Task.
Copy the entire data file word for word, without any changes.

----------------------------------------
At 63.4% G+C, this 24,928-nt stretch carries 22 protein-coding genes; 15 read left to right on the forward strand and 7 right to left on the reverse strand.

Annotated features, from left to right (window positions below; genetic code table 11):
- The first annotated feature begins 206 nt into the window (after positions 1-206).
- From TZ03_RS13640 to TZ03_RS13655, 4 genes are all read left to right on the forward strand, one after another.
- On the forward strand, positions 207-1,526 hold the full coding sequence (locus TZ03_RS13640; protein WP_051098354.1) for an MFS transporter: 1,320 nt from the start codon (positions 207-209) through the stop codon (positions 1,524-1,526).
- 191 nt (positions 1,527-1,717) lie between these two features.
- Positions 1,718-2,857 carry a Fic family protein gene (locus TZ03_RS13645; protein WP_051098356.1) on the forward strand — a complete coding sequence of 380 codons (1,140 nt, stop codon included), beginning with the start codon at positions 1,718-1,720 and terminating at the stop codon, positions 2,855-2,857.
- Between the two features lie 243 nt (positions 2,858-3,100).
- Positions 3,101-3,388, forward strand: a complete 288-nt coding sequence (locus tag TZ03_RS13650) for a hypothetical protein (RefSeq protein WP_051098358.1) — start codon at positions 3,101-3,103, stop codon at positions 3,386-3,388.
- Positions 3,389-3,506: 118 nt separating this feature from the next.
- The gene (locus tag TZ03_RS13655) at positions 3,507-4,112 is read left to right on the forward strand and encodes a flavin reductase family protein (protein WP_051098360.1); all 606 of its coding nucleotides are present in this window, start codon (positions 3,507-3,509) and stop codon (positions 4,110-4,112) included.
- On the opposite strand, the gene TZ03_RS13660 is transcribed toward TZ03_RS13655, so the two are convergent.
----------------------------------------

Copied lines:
At 63.4% G+C, this 24,928-nt stretch carries 22 protein-coding genes; 15 read left to right on the forward strand and 7 right to left on the reverse strand.

Annotated features, from left to right (window positions below; genetic code table 11):
- The first annotated feature begins 206 nt into the window (after positions 1-206).
- From TZ03_RS13640 to TZ03_RS13655, 4 genes are all read left to right on the forward strand, one after another.
- On the forward strand, positions 207-1,526 hold the full coding sequence (locus TZ03_RS13640; protein WP_051098354.1) for an MFS transporter: 1,320 nt from the start codon (positions 207-209) through the stop codon (positions 1,524-1,526).
- 191 nt (positions 1,527-1,717) lie between these two features.
- Positions 1,718-2,857 carry a Fic family protein gene (locus TZ03_RS13645; protein WP_051098356.1) on the forward strand — a complete coding sequence of 380 codons (1,140 nt, stop codon included), beginning with the start codon at positions 1,718-1,720 and terminating at the stop codon, positions 2,855-2,857.
- Between the two features lie 243 nt (positions 2,858-3,100).
- Positions 3,101-3,388, forward strand: a complete 288-nt coding sequence (locus tag TZ03_RS13650) for a hypothetical protein (RefSeq protein WP_051098358.1) — start codon at positions 3,101-3,103, stop codon at positions 3,386-3,388.
- Positions 3,389-3,506: 118 nt separating this feature from the next.
- The gene (locus tag TZ03_RS13655) at positions 3,507-4,112 is read left to right on the forward strand and encodes a flavin reductase family protein (protein WP_051098360.1); all 606 of its coding nucleotides are present in this window, start codon (positions 3,507-3,509) and stop codon (positions 4,110-4,112) included.
- On the opposite strand, the gene TZ03_RS13660 is transcribed toward TZ03_RS13655, so the two are convergent.